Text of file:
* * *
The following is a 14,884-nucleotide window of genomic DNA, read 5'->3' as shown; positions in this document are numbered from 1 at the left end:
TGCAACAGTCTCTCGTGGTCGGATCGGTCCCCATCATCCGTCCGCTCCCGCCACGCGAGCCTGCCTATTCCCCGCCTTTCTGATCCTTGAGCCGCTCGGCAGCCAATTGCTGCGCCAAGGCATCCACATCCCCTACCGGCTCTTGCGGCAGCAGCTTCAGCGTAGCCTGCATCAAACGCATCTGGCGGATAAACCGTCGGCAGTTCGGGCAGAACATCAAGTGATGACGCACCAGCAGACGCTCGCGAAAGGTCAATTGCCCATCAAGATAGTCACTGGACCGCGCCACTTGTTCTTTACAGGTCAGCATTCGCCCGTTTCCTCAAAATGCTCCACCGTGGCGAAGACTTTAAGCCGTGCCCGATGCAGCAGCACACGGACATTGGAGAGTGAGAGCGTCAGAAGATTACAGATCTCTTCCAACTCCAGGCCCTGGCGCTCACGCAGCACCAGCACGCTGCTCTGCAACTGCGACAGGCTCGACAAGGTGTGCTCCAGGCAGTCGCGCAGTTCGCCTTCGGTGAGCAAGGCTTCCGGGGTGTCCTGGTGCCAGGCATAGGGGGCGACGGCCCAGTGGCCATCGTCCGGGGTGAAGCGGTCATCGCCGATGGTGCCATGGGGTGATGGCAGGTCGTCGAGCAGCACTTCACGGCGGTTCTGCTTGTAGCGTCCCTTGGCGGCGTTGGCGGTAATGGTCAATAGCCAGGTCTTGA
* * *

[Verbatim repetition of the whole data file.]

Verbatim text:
The following is a 14,884-nucleotide window of genomic DNA, read 5'->3' as shown; positions in this document are numbered from 1 at the left end:
TGCAACAGTCTCTCGTGGTCGGATCGGTCCCCATCATCCGTCCGCTCCCGCCACGCGAGCCTGCCTATTCCCCGCCTTTCTGATCCTTGAGCCGCTCGGCAGCCAATTGCTGCGCCAAGGCATCCACATCCCCTACCGGCTCTTGCGGCAGCAGCTTCAGCGTAGCCTGCATCAAACGCATCTGGCGGATAAACCGTCGGCAGTTCGGGCAGAACATCAAGTGATGACGCACCAGCAGACGCTCGCGAAAGGTCAATTGCCCATCAAGATAGTCACTGGACCGCGCCACTTGTTCTTTACAGGTCAGCATTCGCCCGTTTCCTCAAAATGCTCCACCGTGGCGAAGACTTTAAGCCGTGCCCGATGCAGCAGCACACGGACATTGGAGAGTGAGAGCGTCAGAAGATTACAGATCTCTTCCAACTCCAGGCCCTGGCGCTCACGCAGCACCAGCACGCTGCTCTGCAACTGCGACAGGCTCGACAAGGTGTGCTCCAGGCAGTCGCGCAGTTCGCCTTCGGTGAGCAAGGCTTCCGGGGTGTCCTGGTGCCAGGCATAGGGGGCGACGGCCCAGTGGCCATCGTCCGGGGTGAAGCGGTCATCGCCGATGGTGCCATGGGGTGATGGCAGGTCGTCGAGCAGCACTTCACGGCGGTTCTGCTTGTAGCGTCCCTTGGCGGCGTTGGCGGTAATGGTCAATAGCCAGGTCTTGA